This is a guest post by ANITHA SANTHI
We certainly are living through confusing and tumultuous times in Kerala. Amidst the Local Self-Government elections and beef festivals, deplorable attempts to segregate young minds on the basis of gender in campuses ( how one wishes that the same zeal was shown to segregate waste that is spreading like an epidemic), a mini drama was enacted by a few on the outskirts of the capital city. A quote from Bertolt Brecht’s To Those Born Later rings in my mind as I write this :
What kind of times are they
When a talk about trees is almost a crime
Because it implies silence about so many horrors?
The Silence about Trees and other Horrors:
The National High way Authority of India (NHAI) Project Implementation Unit has been all ready to cut 10,000 trees along the 26km stretch from Kazhakuttom- Mukkola ( Vizhinjam) in the Thiruvananthapuram district – since Vizhinjam [the port project there, of the Adani group] is a word that is a panacea for all ills in Kerala , some of us were alerted at this sudden need to widen this segment. Since losing 10,000 trees along a small stretch like 26 kms seemed too huge an impact on the environment the first question that came in was “ Has an Environment Impact Assessment (EIA) been done?”
Filing an RTI was the best option available and we did just that. Hey Presto, we get the EIA document done by NHAI for the whole distance from Trivandrum to Kanyakumari with no location- specific data. This was done in 2008 by an agency called SECON based in Bangalore. On closer examination it was obvious that SECON does not have specific accreditation for High way EIA studies though they claim to be experts in High Way Engineering!! On closer study it was revealed that the Department of Environment and Forests had prepared a Comprehensive Guideline for Highway EIA in 2010 which has not been followed by NHAI as the EIA document given was the one done in 2008.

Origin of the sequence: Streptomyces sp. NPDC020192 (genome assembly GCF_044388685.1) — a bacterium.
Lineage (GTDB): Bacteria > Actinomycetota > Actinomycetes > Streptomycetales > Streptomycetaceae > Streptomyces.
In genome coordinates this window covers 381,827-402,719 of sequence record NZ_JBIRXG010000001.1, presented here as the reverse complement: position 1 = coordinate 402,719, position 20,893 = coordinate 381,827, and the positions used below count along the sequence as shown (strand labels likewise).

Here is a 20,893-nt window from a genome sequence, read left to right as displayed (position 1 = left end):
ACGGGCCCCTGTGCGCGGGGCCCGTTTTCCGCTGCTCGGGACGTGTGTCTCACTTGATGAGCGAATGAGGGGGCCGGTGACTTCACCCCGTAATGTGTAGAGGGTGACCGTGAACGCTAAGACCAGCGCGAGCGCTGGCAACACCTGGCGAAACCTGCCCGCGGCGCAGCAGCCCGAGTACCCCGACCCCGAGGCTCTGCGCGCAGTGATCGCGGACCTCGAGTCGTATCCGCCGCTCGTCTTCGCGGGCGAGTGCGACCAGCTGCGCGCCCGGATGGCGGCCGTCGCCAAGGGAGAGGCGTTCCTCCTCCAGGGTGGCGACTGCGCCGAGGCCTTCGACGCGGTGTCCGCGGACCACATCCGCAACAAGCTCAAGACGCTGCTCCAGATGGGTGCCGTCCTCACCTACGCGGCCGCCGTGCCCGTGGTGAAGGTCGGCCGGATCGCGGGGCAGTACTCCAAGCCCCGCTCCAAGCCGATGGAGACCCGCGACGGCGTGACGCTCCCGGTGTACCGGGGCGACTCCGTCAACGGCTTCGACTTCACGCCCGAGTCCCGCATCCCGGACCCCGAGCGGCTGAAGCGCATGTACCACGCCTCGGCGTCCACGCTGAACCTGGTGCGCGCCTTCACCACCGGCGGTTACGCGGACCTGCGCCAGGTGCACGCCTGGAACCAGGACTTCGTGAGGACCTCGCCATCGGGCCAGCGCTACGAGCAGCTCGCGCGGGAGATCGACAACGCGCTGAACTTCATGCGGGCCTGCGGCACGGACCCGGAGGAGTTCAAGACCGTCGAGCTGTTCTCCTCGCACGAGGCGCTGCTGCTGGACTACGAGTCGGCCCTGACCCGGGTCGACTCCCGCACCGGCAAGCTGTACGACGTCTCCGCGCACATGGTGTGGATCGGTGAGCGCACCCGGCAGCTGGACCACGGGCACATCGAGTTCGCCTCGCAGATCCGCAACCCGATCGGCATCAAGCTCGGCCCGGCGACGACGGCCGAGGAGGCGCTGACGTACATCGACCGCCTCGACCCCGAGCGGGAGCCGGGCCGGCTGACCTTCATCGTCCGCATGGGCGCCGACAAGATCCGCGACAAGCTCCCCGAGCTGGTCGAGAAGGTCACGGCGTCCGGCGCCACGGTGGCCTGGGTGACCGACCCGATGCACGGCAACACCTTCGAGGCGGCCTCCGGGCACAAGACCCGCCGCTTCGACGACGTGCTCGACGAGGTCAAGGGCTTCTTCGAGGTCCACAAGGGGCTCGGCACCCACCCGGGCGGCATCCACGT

Many discussions with people concerned revealed the following attitudes:
a. Oh, the Highway – can we even think of opposing it?
b. Oh does the highway need an EIA at all, especially for a small portion like this 26kms?
c. Oh after all it is money – that too crores- 854.24 crores and who are we to say a word?
But the image of certain segments of the road covered with innumerable flowering trees kept surfacing. In Jan 2015 a few of us took a walk along the best Green Corridor in the area- 3.5kms from Thiruvallom- Vazhamuttom with over 2000 trees. Most of them were flowering trees – during the specific flowering season the road are strewn with different shades of yellow, mauve, pink or red ! We found that the trees were planted less than 30 years ago after the Kovalam road was realigned. So our planning does not conceive a long-term perspective !